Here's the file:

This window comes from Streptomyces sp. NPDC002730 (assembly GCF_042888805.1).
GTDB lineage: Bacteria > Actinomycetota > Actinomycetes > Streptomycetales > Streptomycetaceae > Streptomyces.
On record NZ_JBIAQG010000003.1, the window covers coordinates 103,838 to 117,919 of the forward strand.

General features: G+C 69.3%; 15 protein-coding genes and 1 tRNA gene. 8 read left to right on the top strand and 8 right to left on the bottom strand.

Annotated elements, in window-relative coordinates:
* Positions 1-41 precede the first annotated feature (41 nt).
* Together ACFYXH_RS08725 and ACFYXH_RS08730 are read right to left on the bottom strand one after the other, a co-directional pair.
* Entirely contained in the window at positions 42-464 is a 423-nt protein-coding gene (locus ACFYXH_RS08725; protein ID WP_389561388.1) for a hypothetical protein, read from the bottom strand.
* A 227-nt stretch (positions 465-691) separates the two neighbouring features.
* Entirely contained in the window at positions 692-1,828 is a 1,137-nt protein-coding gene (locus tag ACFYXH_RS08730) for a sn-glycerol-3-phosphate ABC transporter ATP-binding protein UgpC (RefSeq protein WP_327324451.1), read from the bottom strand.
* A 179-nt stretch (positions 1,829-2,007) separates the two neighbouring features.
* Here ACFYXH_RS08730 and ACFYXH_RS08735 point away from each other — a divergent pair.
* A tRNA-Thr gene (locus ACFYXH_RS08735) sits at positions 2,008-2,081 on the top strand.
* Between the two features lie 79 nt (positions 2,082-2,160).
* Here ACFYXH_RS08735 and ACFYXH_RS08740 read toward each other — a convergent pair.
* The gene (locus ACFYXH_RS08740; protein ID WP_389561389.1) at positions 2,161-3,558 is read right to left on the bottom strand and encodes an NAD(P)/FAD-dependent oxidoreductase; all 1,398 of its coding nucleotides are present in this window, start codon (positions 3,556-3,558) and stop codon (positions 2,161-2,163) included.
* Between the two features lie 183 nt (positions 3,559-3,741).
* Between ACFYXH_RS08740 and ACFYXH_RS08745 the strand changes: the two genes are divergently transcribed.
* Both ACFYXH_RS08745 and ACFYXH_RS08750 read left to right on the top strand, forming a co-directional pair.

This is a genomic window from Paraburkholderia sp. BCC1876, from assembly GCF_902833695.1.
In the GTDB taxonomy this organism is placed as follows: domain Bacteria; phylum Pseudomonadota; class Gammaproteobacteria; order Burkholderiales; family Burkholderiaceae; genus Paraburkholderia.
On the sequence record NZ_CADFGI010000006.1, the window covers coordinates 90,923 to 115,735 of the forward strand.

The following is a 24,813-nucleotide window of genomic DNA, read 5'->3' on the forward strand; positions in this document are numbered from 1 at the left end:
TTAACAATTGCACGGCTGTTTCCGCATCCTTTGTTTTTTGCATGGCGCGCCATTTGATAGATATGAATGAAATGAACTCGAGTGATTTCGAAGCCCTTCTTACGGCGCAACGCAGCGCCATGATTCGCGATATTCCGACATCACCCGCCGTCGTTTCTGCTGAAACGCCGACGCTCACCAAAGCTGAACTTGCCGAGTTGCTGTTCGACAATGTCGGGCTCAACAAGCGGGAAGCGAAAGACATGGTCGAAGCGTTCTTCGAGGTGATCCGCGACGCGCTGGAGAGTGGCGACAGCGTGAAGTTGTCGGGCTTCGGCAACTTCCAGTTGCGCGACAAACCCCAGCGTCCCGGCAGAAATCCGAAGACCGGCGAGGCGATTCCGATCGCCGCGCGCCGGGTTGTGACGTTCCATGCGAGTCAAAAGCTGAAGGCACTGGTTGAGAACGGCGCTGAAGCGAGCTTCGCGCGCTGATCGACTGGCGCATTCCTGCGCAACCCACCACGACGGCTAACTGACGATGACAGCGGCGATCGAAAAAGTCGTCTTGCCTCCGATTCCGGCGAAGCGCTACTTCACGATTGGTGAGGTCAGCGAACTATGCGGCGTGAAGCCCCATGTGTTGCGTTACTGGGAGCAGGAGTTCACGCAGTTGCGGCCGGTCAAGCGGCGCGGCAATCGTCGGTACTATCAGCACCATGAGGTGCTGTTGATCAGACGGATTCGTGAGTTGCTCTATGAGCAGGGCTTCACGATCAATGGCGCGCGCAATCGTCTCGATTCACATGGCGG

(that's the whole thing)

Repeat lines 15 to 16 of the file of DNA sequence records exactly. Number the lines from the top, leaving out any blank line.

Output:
* Here ACFYXH_RS08735 and ACFYXH_RS08740 read toward each other — a convergent pair.
* The gene (locus ACFYXH_RS08740; protein ID WP_389561389.1) at positions 2,161-3,558 is read right to left on the bottom strand and encodes an NAD(P)/FAD-dependent oxidoreductase; all 1,398 of its coding nucleotides are present in this window, start codon (positions 3,556-3,558) and stop codon (positions 2,161-2,163) included.